a farmer walks among orange trees dried out by drought on Morocco s southern plains of Agadir in the country s agricultural heartland. AFP
"The country hasn't seen a situation like this since the start of the 1980s," said water policy expert Abderrahim Hendouf.
While it was usually farmers who bore the brunt of repeated droughts in the North African kingdom, today water supplies to cities are under threat, water minister Nizar Baraka told parliament in mid-March.
Morocco has had little rain since September, and authorities say its reservoirs have received just 11 percent of what they would in an average year.
"That's a worrying sign," Abdelaziz Zerouali, the water ministry's head of research and planning, told state television station M2, adding that some preemptive measures had been taken to mitigate the risks.
Two major cities, tourist hub Marrakesh and Oujda in the east, already started tapping into groundwater reserves in December to ensure adequate supplies.
The government in February also released a package of around one billion euros in aid to the beleaguered agricultural sector, which makes up some 14 percent of GDP and is the top employer in the Moroccan countryside.
"We need to change our vision of water," Zerouali told a conference on the right to water in Rabat.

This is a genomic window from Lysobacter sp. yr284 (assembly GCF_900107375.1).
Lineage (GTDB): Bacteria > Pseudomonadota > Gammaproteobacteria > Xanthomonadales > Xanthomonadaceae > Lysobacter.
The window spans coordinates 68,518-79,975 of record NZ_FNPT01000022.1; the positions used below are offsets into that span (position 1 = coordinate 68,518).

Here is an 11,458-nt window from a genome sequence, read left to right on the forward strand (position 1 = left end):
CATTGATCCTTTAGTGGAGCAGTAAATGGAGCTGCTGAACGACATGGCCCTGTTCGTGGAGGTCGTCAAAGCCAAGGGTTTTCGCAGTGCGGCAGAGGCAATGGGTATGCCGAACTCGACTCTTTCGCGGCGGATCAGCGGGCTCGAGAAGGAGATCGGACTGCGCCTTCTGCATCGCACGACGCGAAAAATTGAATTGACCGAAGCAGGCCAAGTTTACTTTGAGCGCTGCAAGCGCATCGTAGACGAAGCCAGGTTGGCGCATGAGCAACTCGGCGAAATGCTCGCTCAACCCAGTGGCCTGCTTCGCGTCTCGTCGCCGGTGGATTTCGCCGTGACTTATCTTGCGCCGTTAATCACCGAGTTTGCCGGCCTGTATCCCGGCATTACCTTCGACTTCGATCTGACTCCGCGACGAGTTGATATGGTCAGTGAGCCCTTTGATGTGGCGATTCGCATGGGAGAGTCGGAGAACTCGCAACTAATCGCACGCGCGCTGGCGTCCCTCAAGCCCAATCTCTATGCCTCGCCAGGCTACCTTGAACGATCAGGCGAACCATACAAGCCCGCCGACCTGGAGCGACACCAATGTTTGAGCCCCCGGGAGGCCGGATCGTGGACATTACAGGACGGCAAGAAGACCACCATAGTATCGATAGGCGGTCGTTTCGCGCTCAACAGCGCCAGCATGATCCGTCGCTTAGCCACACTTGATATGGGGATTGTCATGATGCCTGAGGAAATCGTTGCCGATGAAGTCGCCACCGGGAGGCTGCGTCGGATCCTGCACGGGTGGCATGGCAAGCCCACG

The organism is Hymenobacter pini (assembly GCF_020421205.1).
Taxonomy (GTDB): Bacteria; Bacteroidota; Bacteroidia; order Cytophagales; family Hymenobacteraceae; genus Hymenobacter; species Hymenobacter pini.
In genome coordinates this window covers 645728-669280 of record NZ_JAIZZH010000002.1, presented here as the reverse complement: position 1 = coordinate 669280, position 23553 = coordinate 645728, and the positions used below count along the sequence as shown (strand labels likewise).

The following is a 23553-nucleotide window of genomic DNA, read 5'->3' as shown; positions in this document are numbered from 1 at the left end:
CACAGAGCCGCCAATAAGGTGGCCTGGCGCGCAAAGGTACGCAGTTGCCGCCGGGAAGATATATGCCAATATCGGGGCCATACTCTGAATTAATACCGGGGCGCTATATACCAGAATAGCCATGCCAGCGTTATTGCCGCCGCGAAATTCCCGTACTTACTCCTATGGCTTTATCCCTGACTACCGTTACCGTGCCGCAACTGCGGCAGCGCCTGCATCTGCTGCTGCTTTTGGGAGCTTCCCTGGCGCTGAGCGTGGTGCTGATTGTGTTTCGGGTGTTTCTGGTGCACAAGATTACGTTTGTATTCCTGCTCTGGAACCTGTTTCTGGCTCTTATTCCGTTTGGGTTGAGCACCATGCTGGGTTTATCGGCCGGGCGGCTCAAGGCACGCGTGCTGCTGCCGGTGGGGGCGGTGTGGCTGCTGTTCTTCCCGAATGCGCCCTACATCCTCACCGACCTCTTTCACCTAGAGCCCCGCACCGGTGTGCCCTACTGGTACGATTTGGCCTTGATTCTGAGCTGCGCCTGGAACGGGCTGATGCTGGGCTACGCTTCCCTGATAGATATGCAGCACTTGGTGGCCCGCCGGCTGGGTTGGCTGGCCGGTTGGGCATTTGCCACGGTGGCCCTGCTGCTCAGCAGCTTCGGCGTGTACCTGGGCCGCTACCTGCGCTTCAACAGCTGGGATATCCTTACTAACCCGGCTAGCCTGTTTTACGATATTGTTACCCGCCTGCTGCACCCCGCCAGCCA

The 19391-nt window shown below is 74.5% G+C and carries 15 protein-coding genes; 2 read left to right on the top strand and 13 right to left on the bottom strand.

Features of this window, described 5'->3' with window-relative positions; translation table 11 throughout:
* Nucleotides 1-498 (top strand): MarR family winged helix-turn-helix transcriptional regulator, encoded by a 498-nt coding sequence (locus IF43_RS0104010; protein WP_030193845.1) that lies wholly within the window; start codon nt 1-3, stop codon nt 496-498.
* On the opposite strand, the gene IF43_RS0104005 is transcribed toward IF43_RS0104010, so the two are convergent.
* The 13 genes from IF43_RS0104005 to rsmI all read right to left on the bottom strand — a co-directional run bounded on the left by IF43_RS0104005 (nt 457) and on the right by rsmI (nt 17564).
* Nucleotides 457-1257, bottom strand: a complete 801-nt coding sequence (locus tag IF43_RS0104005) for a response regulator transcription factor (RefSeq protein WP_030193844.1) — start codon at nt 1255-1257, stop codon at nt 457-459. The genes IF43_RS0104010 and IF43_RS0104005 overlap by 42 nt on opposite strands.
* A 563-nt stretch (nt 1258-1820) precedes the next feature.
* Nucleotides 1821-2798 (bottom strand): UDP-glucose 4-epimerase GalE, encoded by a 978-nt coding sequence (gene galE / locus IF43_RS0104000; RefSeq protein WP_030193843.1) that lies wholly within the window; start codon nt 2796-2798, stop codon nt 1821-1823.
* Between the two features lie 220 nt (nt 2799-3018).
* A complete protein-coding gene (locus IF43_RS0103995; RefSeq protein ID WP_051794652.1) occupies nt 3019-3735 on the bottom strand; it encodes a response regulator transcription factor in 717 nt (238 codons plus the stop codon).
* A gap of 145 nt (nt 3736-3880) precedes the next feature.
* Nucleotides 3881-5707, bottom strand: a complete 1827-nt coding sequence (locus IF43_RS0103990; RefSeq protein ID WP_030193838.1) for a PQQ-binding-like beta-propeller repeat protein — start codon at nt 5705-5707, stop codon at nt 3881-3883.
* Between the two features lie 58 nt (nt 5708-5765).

"Climate change is real and we will have to face it."
- 'Absolute scarcity' -
Moroccans have access to just 600 cubic metres of water per person per year, far below the 2,600 cubic metres they enjoyed in the 1960s.
According to the United Nations' definition, water scarcity occurs when supplies drop below 1,000 cubic metres per person annually, while supplies of under 500 cubic metres are considered "absolute scarcity".
The decline in supplies in Morocco is a result of a mix of environmental factors, high demand and over-exploitation of groundwater for farming, according to Baraka.
In a recent report for the Moroccan Institute for Policy Analysis, Amal Ennabih wrote that "Morocco's water scarcity is deeply linked to the way water is used in irrigation, consuming around 80 percent of Morocco's water annually".
The kingdom, with its Atlantic and Mediterranean coastlines, hopes desalination plants can help make up the deficit, although they are energy-intensive and pump brine back into the sea which causes its own environmental problems.
Moreover, efforts to build 15 more dams and more desalination facilities have been bogged down by delays.
One such plant has been under construction since 2020 near Casablanca, the country's commercial capital, which could face severe water shortages by 2025.
Baraka notes that a desalination plant meant to serve the northeastern resort town of Saidia has also yet to come online, causing water shortages.
Another desalination plant came online recently, supplying 70 percent of the needs of the Atlantic coastal city of Agadir, a tourist hub and centre of a major farming area.
That should provide some relief to a city that in autumn 2020 was so short of water that at night the taps ran dry.